Murdoch’s latest scandal
A hard-to-comprehend story in today’s Wall Street Journal alleges that Langhoff transgressed by pressuring Wall Street Journal Europe reporters into covering an advertiser, consulting firm ELP, and by contractually promising that WSJE reporters would cover ELP in “special report” sections. (The tainted stories in question now carry a disclaimer.)
There’s a third dimension to the scandal, which the Wall Street Journal article soft-pedals. It turns out that bulk-sold, discounted copies of WSJE were sold to the same advertiser, ELP, to boost circulation. I defy any reader to cull the salient passages and find any evidence or hint of circulatory wrong-doing by the publication.
For that sort of coverage, see today’s piece in the Guardian by Nick Davies, “Wall Street Journal circulation scam claims senior Murdoch executive.” Davies exploits the circulation angle, alleging that the WSJE publisher “set up a complex scheme to channel money to ELP to pay for the papers it had agreed to buy—effectively buying the papers with the Journal‘s own cash.” The Guardian also calls Langhoff’s resignation a “damage limitation exercise” prompted by its inquiries into the scandal. The Wall Street Journal calls the resignation a result of an “internal probe” into the special-report articles and a circulation agreement with ELP.
Will the scandal go bigger or will it burn itself out in a couple of days? Rupert Murdoch’s News Corp., which owns the Wall Street Journal Europe, has already copped to the journalistic sins of having a publisher promise an advertiser coverage and of leaning on reporters to produce it. This behavior is considered very, very, unclean in the world of publishing when conducted covertly. But when the advertiser-pleasing copy is produced overtly in special sections, the worst publishers are accused of is opportunism. Today, most quality newspapers assemble special sections themed to energy, transportation, education, philanthropy, investing, health, et al. These sections, which contain soft or backgrounderish copy, are propped up by lucrative ads from the major industries doing business in the theme area. So great is the publisher’s appetite for special sections that if the New York Times could persuade Eukanuba, Purina, and Hartz Ultraguard Plus Rid Worm tablets to take out gigantic ads, it would gladly print a “Your Dog’s Retirement” section. Twice a year.
The Financial Times, for example, hammers together special sections with laughable regularity. Yesterday’s FT special section, “Canadian Energy,” contains big-ass ads from Chevron, Shell, and the American Petroleum Institute. Are you dying to read “Oil shifts country’s centre of gravity”? Does “Technology opens far-flung possibilities” float your boat? Then grab a copy before they all disappear.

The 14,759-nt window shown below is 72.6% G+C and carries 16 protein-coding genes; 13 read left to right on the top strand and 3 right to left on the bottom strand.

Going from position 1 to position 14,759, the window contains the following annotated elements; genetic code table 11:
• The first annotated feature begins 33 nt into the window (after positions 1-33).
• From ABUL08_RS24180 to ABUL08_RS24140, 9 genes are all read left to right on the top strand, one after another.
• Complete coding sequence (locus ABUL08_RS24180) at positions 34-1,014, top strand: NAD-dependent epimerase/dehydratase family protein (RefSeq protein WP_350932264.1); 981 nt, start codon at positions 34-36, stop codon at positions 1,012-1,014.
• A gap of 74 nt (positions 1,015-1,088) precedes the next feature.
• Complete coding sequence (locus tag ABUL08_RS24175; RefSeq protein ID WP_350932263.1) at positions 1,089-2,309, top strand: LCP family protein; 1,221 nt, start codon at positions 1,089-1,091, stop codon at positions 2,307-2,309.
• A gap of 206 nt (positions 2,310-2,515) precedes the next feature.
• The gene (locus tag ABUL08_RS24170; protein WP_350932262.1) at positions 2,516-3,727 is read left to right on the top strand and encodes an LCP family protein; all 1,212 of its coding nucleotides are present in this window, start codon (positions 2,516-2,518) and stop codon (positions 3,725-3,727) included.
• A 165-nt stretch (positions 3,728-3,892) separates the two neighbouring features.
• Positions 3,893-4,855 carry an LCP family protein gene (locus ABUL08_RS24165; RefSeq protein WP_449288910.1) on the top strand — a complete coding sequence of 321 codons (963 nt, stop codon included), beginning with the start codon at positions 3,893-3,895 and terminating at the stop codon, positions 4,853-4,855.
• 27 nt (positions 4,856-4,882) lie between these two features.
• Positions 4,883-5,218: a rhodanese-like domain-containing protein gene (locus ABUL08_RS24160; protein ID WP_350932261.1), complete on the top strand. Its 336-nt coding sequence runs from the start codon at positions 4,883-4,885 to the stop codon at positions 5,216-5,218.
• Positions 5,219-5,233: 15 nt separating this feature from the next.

The articles in most special sections aren’t embarrassing or unethical as much as they’re useless. You’ll rarely find a critical article in a special section, so why bother reading? The intended audience for special sections isn’t readers, it’s advertisers. As a rule, special sections are two steps up from supplements titled “Advertising Supplement,” which are written by outside writers, and two steps down from a newspaper’s regular coverage. There are good special sections out there—I’m thinking of the ones that run in the Economist—but most of them suck.
As for the Wall Street Journal Europe‘s circulation problems, that scandal could grow, too, especially if Murdoch’s minions don’t force others to walk the plank. (The best way to stanch a scandal is to feed it human flesh.) But again, the standard newspaper circulation scandal isn’t what’s illegal, it’s what’s legal, to cite Michael Kinsley. For decades, publishers and advertisers have used their captive, the Audit Bureau of Circulation, to expand the definition of what constitutes paid circulation. The definition has grown so broad that it wouldn’t surprise me if it started including monarch butterflies and fallen autumn leaves in its official counts of newspaper circulation. For more about the ABC and how the organization’s blind-eye generosity contributed to the last decade’s circ scandals at Newsday, the Dallas Morning News, Hoy, and the Chicago Sun-Times, see my 2004 piece from Slate.
Still, even by the low standards of the industry, the Wall Street Journal Europe circ shenanigans seem pretty wild. According to the Guardian, the Wall Street Journal Europe had a circulation of 75,000 in 2010 of which 31,000 of which were sold at a steep discount for distribution to students, who “may or may not have read them.”
What’s the bigger scandal? That the WSJE had a pitiful circulation of 75,000 in 2010? Or that 41 percent of that circulation was ginned up in an arrangement that the Audit Bureau of Circulation deemed “legitimate,” as Davies puts it? I think the former.
How will Murdoch get out of this one? The last time one of his newspapers got him into ethical trouble, he had it exterminated. But killing News of the World didn’t stop the bleeding. For such an ethically compromised businessman, this has got to be a sideshow.
Every column I write is an unspecial section. Send advertisements to Shafer.Reuters@gmail.com. Audit my Twitter feed. (This RSS feed rings every time a new Shafer column goes live. This hand-built one rings every time a correction is filed.)
PHOTO: News Corp Chief Executive and Chairman Rupert Murdoch arrives, sitting next to a copy of the Wall Street Journal, to attend a parliamentary committee hearing at Portcullis House in London July 19, 2011. REUTERS/Andrew Winning